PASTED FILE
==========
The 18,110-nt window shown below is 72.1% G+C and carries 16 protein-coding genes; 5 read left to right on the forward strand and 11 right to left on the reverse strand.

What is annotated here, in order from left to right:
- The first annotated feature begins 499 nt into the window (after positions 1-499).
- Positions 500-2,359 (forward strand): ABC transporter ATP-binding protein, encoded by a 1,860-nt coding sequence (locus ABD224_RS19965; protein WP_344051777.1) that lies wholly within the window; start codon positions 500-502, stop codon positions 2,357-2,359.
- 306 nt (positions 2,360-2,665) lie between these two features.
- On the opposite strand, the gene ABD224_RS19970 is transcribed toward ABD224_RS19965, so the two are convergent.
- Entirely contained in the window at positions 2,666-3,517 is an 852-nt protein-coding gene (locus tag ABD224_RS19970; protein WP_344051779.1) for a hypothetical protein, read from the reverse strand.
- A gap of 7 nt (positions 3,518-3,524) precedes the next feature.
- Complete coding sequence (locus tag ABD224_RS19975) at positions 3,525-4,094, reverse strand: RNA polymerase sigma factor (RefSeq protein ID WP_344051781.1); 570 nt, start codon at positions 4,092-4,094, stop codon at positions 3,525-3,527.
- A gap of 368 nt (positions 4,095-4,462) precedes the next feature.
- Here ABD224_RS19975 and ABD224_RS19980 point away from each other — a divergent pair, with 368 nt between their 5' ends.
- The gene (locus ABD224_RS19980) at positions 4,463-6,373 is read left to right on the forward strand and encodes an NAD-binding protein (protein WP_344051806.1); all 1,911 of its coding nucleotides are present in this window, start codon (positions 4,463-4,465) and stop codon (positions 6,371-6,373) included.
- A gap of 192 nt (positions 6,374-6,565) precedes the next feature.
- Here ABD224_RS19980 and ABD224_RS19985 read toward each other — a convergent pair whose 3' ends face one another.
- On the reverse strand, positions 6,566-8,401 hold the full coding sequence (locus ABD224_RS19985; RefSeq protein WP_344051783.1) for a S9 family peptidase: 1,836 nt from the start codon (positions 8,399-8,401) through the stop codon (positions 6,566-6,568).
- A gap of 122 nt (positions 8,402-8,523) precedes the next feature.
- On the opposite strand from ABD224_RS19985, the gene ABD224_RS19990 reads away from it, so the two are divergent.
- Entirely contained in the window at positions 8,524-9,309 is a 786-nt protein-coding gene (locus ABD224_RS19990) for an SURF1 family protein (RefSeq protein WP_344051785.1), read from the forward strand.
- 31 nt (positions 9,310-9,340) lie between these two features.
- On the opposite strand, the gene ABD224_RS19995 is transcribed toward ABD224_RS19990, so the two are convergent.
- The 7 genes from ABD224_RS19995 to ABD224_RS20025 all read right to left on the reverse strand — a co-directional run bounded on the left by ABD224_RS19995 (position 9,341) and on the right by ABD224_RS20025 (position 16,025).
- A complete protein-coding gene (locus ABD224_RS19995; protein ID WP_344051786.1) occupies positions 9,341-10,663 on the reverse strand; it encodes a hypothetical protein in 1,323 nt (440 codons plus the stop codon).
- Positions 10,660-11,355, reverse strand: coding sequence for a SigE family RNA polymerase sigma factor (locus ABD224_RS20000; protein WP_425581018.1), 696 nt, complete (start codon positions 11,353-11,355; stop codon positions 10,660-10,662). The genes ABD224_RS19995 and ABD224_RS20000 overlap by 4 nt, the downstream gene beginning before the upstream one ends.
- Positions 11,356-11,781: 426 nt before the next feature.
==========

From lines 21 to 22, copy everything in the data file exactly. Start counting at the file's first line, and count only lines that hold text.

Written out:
- The 7 genes from ABD224_RS19995 to ABD224_RS20025 all read right to left on the reverse strand — a co-directional run bounded on the left by ABD224_RS19995 (position 9,341) and on the right by ABD224_RS20025 (position 16,025).
- A complete protein-coding gene (locus ABD224_RS19995; protein ID WP_344051786.1) occupies positions 9,341-10,663 on the reverse strand; it encodes a hypothetical protein in 1,323 nt (440 codons plus the stop codon).